In those markets dominated by patients paying out-of-pocket (as opposed to markets dominated by third-party payers) prices tend to be market prices. So instead of imposing artificial fee schedules for these procedures, Medicare and Medicaid should pay the market price. And if they are paying it to one entity, why not pay it to all entities?

    Also, MinuteClinic procedures tend to be well-defined and susceptible to “cookbook” protocols. For more complicated conditions for which more training is likely to produce better outcomes, we can use traditional fee schedules — at least for now.

    @ Ralph Weber

    Agree completely.

    @ Mark Kellen

    Certification allows complete freedom of contract. Licensing forbids freedom of contract. They are not the same.

  20. Al says:

    John, I don’t want to belabor the point since we have underlying agreement with regard to most of the theory, but the specifics you mention here do not seem to match the realities and I believe some of your specifics might be artificial as well along with having unintended consequences that can be more problematic than the problem you are solving.

    We do have a solution that both of us I assume agree upon as one potential methodology, balance billing and HSA’s. That could save Medicare money and put the market back into healthcare. The other plan you mention doesn’t answer the questions that need answering.

  21. Arvind Cavale says:

    John: Rather disappointed with your analysis here. Like Dr. Eck asks, please demonstrate that nurses provide a similar level of quality of care as physicians. Besides, there is no such thing as “best practices” is medicine. This is just another name for cook book medicine, which technically can be provided by a computer with interactive skills for less cost than a nurse. Why not try that?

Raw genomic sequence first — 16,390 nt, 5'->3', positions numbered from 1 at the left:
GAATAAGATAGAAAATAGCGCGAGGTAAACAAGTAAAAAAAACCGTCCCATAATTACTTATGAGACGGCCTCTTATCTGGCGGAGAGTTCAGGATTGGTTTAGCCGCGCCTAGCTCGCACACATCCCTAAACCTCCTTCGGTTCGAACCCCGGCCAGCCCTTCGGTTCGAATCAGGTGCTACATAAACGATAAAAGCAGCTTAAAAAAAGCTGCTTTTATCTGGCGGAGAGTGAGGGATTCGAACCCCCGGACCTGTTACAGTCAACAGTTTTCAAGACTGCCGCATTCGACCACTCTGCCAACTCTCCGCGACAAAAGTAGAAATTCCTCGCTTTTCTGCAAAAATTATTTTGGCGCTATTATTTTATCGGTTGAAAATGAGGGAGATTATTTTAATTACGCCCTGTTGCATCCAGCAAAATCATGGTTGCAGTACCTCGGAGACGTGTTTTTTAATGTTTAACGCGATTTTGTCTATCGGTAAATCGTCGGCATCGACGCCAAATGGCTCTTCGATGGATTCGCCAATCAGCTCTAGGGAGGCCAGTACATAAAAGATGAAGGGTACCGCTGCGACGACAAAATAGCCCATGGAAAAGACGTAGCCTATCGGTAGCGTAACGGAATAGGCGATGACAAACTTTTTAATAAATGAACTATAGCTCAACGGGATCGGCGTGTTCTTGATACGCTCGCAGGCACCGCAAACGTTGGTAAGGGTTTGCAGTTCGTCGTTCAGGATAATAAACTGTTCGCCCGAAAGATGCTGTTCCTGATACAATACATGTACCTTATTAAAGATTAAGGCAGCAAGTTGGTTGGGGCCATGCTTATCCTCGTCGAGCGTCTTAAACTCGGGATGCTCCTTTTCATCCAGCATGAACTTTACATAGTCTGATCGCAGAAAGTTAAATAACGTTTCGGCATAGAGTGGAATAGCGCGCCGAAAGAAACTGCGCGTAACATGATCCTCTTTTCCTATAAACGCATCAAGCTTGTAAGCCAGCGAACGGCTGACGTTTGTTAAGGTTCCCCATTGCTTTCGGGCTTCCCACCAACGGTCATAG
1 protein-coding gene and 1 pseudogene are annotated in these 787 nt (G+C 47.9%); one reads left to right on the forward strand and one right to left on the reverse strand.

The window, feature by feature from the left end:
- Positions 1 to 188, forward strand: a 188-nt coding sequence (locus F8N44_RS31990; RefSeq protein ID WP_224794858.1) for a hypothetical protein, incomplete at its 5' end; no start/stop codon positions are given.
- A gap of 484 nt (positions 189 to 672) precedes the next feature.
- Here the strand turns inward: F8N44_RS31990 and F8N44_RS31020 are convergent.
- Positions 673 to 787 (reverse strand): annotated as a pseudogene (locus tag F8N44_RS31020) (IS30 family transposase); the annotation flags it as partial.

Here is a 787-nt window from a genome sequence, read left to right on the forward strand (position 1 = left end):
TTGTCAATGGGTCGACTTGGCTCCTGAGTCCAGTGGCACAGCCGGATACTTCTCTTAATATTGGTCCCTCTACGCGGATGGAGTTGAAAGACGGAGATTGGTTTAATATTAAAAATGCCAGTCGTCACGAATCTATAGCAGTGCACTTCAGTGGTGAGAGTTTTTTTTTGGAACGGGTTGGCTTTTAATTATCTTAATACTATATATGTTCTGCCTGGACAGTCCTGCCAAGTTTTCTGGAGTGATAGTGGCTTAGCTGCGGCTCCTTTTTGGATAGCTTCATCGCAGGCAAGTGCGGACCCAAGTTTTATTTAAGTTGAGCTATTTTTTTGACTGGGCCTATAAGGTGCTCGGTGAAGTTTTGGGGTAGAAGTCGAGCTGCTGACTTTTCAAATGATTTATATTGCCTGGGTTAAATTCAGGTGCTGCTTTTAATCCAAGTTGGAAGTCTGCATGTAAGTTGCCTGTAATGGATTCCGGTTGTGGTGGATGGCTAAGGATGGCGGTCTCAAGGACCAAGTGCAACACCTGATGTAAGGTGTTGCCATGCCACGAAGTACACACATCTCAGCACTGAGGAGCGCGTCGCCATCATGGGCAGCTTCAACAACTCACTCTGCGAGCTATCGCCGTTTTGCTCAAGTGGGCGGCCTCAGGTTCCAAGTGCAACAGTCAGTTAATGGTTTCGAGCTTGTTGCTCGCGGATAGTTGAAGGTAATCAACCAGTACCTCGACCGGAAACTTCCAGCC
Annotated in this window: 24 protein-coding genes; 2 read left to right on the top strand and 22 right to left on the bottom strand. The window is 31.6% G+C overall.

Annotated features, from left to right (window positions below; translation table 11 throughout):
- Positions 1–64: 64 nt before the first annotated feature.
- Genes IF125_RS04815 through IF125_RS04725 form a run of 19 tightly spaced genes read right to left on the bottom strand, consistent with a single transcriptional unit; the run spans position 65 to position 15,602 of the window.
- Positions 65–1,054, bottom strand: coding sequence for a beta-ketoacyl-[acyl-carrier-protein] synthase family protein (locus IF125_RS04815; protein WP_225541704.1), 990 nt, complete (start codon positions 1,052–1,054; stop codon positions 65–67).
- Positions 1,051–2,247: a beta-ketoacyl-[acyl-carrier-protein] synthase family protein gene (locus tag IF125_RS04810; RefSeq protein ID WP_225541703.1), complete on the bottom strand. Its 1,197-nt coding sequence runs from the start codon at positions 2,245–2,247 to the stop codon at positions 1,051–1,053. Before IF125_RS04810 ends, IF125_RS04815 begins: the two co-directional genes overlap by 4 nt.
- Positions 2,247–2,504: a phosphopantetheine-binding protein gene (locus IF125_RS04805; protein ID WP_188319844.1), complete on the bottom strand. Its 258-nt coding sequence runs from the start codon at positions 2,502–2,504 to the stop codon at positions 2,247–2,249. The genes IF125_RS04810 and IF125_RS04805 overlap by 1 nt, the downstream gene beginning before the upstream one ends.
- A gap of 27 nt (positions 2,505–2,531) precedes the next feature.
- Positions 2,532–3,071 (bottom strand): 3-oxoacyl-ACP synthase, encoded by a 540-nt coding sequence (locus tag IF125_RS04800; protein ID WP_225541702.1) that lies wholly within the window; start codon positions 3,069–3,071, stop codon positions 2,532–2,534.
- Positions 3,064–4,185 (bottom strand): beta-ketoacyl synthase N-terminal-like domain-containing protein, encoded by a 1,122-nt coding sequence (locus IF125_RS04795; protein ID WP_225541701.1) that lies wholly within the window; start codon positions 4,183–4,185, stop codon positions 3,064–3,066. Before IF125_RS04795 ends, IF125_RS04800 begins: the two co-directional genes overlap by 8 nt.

You would enhance your blog by asking the proper questions…

  22. John Goodman says:

    @ Arvind Cavale

    Just as doctors routinely delegate activities to nurses within their own offices, patients should be free to “delegate” services to nurses directly — without having to go to the doctor’s office.

    It isn’t that the nurse can give a flu shot as well as a doctor (although she probably can),it’s that when I get a flu shot I don’t want to pay for a higher level of service than what nurses can deliver.

    I think I have always been clear in writing about walk-in clinics that they practice cookbook medicine. For a lot of conditions, a lot of the time, cookbook medicine is all patients want or need.

    In Britain, there is standard phrase people use with respect to the National Health Service: If it’s serious, go private. A similar principle should apply in a free marketplace: If it’s serious, see a doctor.

  23. Al says:

    John writes to Arvind: ” If it’s serious, go private. A similar principle should apply in a free marketplace: If it’s serious, see a doctor.”

    But, the market place is not free for healthcare. You are suggesting that a MediClinic function under one set of rules (free market) while the physician functions under the restrictive market of Medicare. Physicians are paid by the job. Removing the simple cookbook portions of medical care means that the physician is left on average with a harder job that doesn’t pay more. Sometimes that harder job is forced on the physician as the clinic relies upon the physician group to take care of those things the MediClinic should never have been involved in.

    I have no problem with competition in the free market, but we have already had a taste of how that idea worked out. In a location close to home there was a pediatric clinic run by nurse practitioners. It closed down because too many things were missed. However, when the suits fly the physician invariably becomes wrapped up in the suit. Maybe an x-ray was misread. Even though the physician didn’t do the x-ray the physician will likely have a higher degree of responsibility in a suit where someone else earned the fee.

  24. Bob Hertzka says:


    I am writing this quick note as a fan of yours.